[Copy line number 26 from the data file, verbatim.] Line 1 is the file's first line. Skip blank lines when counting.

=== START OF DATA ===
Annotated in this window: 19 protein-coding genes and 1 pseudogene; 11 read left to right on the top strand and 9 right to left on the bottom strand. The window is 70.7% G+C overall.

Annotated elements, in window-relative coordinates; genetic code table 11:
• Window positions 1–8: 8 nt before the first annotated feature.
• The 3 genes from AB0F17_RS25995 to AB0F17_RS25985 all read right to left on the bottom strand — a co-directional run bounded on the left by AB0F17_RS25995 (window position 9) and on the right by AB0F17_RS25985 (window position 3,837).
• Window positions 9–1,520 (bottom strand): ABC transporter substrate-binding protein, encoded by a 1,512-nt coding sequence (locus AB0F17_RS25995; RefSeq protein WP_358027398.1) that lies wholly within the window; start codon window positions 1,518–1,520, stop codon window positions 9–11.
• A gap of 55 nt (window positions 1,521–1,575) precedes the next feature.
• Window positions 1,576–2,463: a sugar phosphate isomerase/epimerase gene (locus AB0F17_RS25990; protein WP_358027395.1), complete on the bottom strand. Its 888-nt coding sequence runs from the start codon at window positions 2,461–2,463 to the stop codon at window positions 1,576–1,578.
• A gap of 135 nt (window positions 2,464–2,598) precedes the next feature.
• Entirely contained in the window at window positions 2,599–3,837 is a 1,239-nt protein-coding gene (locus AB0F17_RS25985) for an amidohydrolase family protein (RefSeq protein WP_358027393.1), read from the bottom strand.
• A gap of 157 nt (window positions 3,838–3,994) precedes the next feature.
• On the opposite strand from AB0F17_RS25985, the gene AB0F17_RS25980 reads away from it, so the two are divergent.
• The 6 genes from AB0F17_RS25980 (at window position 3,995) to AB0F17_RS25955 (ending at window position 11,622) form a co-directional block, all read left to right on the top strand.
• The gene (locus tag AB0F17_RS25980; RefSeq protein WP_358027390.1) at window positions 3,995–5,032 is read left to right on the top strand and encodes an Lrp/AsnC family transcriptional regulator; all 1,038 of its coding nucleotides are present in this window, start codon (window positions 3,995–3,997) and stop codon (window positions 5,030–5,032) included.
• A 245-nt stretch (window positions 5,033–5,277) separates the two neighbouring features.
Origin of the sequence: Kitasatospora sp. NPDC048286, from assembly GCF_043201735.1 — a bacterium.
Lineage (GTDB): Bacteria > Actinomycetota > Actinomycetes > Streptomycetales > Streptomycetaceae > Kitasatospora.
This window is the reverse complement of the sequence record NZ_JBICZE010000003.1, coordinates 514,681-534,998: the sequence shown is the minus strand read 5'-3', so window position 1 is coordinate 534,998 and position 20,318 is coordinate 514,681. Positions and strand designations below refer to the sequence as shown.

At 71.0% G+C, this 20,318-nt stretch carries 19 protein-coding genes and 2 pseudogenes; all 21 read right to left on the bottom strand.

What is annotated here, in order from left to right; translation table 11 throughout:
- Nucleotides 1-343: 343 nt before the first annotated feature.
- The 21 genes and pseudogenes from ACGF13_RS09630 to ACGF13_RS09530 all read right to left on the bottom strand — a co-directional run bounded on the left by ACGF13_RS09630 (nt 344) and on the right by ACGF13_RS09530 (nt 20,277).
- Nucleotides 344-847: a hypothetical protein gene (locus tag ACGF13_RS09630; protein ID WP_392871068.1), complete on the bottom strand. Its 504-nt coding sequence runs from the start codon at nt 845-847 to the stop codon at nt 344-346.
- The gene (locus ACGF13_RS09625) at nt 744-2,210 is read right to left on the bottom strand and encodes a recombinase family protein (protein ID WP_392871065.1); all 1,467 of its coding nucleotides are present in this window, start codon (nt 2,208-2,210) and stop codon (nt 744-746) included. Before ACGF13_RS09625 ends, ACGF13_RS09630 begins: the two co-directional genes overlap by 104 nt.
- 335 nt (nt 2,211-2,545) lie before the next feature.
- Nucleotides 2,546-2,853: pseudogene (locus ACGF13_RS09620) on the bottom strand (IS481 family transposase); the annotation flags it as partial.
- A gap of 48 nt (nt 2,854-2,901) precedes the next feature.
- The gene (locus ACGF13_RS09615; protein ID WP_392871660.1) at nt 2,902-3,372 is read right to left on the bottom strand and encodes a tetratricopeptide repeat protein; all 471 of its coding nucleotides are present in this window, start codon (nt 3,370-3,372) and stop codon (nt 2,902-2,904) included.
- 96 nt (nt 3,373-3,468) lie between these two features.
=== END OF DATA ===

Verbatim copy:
- A gap of 48 nt (nt 2,854-2,901) precedes the next feature.